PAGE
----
Mystery Monkey Wins Game of Hide and Seek - NBC Connecticut

Mystery Monkey Wins Game of Hide and Seek



    A Colon Cancer Patient Gets the Right Care at the Right Time
    AFP/Getty Images
    The black-headed spider monkey baby "Azusa" holds a fluffy toy at the zoo in Wuppertal, western Germany on April 1, 2010. The baby was born on October 31, 2009, but was raised by hand after integration problems with the monkey group. AFP PHOTO DDP/ VOLKER HARTMANN GERMANY OUT (Photo credit should read VOLKER HARTMANN/AFP/Getty Images)

    After engaging in a two-week game of hide and go seek, Greenwich’s mysterious monkey has eluded searchers from town and state government. So, they’re giving up.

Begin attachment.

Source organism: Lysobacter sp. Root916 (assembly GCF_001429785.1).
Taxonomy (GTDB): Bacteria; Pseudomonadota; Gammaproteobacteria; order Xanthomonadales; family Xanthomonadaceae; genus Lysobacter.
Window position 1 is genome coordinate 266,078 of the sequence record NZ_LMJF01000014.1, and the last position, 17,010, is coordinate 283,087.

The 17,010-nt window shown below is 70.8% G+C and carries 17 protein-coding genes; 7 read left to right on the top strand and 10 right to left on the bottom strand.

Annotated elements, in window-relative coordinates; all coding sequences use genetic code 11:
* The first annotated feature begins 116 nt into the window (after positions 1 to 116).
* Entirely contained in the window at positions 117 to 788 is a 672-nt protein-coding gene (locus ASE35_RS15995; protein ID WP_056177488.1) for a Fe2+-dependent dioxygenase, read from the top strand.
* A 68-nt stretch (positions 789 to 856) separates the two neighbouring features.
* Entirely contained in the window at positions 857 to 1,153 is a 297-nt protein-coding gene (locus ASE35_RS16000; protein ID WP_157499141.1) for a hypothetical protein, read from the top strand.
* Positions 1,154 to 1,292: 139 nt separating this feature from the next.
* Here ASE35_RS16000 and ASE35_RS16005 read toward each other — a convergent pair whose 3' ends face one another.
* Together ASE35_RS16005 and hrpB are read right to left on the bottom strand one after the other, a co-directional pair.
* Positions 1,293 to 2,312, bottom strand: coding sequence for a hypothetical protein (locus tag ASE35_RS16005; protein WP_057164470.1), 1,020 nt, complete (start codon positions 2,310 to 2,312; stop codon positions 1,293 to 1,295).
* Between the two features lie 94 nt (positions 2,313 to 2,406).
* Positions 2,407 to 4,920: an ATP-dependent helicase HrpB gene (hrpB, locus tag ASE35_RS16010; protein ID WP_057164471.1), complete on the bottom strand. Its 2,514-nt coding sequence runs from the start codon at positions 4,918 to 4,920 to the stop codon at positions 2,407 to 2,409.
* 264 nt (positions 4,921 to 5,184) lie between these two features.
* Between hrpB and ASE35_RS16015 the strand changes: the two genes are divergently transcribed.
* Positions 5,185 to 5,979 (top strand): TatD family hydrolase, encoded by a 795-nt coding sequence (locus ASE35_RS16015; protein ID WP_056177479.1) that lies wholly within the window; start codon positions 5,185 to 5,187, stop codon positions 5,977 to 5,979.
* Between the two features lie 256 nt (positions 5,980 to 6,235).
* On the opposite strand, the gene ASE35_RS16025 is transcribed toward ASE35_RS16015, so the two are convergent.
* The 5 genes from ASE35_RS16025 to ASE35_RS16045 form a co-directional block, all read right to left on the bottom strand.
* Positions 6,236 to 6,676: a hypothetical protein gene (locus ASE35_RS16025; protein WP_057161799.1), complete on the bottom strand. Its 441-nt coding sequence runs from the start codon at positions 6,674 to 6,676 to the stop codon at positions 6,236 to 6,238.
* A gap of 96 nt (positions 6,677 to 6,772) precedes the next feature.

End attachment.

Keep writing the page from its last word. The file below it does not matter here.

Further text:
The 3-foot primate was first spotted eating out of a Dumpster on May 6, the Greenwich Time reports.

    In the last two weeks, people from the town and the state have tried to bait the monkey by leaving out food to lure it out of hiding. But, it hasn’t bit – quite literally.

    Department of Environmental Protection spokesman Dennis Schain said officials believe the puzzling primate is a harmless spider monkey because it was described as about 3 feet tall and dark in color.

    He says it probably has an owner somewhere, because spider monkeys aren't native to the area, but they has not found any potential owners.

    If you spot the monkey, leave it alone and call police or the DEP.